Winter et al (2011) believe that one reason for impression management on social media is to attract romantic partners. Self presentation is one of the major motives of using these sites. 1/5 of users name flirting as a reason for using these sites. Users of online dating sites tend to lie about personal data in order to appear more attractive (Winter et al 2011).
This research made me think about my own social media pages. I can definitely spot some of my own behaviour in this research. Untagging photos of myself? Guilty. Updating  my profile picture when I have recently taken a photo of myself that I like? Guilty. Filtering my posts and trying to be witty to create a quirky and fun online presence? Guilty as charged! But maybe that’s why social media and online interaction is so popular. It provides a space where we can create, tweak, and hone our looks, personality and behaviour. In many cases it can be more fun than face to face interactions where the ‘delete,' ‘untag,' and other editing options aren’t available. With that, I’ll leave you with my personal, sarky example. I call this my ‘ironic seductive pose.’ I find this fitting as this is a past profile picture of mine (albeit from a few years ago... I am of course, much more mature nowadays ;)).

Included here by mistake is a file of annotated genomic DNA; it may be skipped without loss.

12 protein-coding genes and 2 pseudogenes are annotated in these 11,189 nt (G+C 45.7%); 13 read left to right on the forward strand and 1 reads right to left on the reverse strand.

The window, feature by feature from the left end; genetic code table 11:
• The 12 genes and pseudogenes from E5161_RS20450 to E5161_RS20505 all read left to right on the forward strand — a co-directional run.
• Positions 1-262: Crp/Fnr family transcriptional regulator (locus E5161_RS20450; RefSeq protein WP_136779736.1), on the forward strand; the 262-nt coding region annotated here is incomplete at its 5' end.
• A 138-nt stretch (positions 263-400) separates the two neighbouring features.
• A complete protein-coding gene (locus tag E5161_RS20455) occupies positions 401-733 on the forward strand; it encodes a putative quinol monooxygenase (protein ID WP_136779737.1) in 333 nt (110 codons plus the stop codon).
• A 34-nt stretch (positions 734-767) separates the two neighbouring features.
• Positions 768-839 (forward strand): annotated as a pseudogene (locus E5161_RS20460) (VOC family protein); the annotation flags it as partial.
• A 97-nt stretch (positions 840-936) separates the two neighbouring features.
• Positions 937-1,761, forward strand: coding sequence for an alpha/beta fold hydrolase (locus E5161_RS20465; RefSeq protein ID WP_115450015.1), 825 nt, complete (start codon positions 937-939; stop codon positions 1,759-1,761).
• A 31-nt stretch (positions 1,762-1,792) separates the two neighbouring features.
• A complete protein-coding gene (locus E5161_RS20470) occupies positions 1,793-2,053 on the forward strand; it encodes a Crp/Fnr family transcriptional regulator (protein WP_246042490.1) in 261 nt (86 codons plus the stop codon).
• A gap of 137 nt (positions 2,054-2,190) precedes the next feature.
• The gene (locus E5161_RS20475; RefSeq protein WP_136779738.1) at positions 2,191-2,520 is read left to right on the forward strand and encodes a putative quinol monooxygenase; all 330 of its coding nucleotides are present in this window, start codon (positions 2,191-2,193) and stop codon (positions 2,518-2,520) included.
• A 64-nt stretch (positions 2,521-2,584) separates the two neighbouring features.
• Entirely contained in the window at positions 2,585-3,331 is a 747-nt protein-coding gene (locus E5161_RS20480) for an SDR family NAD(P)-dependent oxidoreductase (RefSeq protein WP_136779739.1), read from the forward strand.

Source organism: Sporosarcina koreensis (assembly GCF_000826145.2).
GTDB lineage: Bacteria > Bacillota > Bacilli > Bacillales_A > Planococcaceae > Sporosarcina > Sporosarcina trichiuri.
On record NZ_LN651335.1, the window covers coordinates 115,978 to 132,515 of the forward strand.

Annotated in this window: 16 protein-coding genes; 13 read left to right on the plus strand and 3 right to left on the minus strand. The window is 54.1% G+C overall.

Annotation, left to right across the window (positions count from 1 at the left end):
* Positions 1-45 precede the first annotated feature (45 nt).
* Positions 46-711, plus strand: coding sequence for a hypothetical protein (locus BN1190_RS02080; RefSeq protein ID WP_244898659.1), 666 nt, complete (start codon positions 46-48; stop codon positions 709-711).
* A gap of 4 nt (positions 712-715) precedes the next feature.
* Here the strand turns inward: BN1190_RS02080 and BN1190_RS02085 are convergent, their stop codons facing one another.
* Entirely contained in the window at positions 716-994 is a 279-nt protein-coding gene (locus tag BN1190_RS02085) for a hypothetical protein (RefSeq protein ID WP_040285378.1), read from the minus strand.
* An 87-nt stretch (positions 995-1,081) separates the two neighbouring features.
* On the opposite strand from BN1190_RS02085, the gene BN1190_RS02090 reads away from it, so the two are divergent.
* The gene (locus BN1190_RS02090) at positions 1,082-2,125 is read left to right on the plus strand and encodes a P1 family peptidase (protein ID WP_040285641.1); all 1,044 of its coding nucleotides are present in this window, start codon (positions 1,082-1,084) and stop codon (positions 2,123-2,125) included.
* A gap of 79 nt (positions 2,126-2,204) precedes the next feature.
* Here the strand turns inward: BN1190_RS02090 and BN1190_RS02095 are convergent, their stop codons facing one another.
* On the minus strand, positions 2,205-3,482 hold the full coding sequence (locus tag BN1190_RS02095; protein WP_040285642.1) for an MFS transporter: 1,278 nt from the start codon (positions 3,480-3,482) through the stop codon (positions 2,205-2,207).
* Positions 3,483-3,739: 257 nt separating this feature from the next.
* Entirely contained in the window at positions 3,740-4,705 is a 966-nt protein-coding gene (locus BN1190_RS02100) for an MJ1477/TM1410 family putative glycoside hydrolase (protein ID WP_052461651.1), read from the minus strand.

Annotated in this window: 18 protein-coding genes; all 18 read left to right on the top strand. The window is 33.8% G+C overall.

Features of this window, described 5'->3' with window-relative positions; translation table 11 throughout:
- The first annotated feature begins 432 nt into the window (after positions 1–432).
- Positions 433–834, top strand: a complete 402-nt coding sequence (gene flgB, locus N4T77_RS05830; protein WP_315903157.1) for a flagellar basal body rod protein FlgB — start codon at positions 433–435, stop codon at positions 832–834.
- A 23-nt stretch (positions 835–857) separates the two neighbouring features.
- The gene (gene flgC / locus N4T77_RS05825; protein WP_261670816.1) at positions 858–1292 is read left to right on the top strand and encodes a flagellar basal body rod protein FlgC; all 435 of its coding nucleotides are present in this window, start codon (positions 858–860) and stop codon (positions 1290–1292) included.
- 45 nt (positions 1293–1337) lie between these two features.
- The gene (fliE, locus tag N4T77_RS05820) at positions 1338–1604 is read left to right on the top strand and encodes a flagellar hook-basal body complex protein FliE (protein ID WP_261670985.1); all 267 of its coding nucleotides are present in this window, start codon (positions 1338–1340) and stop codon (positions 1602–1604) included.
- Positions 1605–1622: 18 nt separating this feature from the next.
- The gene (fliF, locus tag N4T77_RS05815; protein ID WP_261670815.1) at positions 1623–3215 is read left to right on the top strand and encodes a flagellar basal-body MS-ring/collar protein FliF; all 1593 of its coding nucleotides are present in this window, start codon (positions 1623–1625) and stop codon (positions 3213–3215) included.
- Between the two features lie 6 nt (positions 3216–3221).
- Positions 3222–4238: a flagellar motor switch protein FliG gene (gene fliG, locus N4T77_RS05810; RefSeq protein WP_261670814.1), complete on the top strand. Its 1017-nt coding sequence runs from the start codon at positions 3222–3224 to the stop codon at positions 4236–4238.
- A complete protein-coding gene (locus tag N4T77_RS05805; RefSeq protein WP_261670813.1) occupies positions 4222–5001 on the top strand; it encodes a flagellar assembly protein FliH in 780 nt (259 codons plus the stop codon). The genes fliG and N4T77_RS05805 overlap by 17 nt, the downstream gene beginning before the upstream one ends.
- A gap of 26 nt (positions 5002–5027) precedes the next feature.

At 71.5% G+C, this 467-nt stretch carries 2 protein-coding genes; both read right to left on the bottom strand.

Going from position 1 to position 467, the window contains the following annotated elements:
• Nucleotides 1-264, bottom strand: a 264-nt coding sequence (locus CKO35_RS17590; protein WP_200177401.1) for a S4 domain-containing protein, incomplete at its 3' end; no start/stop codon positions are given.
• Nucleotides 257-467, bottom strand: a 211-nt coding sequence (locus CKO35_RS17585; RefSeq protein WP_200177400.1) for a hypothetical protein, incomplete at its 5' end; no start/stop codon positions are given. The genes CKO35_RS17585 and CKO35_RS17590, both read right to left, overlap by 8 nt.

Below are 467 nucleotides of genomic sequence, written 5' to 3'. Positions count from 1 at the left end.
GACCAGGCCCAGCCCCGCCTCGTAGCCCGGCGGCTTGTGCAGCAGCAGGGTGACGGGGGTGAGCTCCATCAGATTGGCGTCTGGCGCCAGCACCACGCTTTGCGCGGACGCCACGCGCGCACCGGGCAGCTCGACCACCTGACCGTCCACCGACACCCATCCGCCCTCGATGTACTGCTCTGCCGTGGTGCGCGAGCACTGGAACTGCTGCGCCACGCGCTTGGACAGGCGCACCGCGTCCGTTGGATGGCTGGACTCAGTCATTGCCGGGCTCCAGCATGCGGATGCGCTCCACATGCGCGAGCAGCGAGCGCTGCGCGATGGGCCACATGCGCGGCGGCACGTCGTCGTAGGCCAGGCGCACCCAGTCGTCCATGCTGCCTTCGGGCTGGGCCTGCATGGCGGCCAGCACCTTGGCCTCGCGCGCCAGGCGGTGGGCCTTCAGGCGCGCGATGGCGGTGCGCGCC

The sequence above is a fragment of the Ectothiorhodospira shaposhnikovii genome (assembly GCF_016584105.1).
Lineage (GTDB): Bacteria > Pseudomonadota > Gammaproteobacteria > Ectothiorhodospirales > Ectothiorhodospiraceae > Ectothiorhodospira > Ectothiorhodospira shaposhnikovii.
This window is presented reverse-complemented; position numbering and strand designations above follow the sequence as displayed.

Lewis, J. and West, A., (2009). ‘Friending’: London-based undergraduates’ experience of Facebook. New media and society, 11 (7).

Pempek, T., Yermolayeva, A.,& Calvert, S. (2009). College students’ social networking experience on Facebook. Journal of Applied Developmental Psychology, 30, 227-238.